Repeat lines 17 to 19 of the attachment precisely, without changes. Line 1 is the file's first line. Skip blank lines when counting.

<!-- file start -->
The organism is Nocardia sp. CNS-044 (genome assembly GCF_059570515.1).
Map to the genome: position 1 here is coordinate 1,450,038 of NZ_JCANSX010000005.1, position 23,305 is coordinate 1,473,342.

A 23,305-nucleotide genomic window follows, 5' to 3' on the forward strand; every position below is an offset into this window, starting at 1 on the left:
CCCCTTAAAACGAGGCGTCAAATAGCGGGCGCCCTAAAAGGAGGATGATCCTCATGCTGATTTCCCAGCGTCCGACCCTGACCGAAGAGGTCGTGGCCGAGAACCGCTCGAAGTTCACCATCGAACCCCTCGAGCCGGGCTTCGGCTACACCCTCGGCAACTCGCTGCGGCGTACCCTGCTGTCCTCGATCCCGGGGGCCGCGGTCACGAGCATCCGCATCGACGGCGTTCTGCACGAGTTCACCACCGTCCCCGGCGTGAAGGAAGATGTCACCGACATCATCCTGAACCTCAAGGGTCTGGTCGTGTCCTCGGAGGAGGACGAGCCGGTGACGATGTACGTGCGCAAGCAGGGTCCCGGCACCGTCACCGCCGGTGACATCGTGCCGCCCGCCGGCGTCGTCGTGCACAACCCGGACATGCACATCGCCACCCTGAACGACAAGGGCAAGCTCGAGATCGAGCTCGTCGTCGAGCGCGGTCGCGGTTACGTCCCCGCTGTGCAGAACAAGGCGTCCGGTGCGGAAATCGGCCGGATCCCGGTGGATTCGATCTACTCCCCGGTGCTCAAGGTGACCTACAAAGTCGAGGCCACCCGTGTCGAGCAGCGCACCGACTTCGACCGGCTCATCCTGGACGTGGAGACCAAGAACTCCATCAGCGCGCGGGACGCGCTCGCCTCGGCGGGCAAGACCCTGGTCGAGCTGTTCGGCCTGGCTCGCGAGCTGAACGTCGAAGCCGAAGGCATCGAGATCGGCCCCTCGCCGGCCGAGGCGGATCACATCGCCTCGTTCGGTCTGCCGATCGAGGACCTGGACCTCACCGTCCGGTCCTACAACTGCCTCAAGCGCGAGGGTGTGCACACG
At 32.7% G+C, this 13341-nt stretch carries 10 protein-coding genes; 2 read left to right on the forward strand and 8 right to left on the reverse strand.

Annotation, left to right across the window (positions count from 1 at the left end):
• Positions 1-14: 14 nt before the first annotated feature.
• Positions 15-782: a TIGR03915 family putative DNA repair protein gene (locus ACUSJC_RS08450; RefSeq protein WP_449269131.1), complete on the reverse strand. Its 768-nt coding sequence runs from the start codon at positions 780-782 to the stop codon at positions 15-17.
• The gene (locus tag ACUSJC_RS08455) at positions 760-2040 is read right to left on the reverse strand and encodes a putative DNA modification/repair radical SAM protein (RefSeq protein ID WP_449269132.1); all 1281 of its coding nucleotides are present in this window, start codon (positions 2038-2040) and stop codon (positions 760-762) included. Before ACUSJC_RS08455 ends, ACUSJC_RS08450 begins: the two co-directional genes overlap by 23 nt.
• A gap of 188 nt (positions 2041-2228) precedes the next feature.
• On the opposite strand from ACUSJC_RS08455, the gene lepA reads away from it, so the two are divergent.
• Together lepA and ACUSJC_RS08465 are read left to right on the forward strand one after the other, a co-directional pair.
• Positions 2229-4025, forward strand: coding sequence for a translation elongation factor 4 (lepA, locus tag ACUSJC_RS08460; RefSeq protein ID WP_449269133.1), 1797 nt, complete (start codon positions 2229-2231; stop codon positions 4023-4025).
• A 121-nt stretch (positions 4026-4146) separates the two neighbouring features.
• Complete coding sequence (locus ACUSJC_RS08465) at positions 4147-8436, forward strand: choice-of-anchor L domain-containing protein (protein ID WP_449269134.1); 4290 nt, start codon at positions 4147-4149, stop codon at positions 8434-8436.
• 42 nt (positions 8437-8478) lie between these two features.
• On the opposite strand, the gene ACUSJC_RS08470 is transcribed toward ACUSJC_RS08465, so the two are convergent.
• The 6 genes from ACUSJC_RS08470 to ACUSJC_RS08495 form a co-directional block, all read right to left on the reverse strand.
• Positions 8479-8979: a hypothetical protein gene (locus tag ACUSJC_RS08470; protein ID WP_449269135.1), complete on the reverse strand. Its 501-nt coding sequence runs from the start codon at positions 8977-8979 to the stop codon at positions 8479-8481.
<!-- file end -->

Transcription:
• On the opposite strand, the gene ACUSJC_RS08470 is transcribed toward ACUSJC_RS08465, so the two are convergent.
• The 6 genes from ACUSJC_RS08470 to ACUSJC_RS08495 form a co-directional block, all read right to left on the reverse strand.
• Positions 8479-8979: a hypothetical protein gene (locus tag ACUSJC_RS08470; protein ID WP_449269135.1), complete on the reverse strand. Its 501-nt coding sequence runs from the start codon at positions 8977-8979 to the stop codon at positions 8479-8481.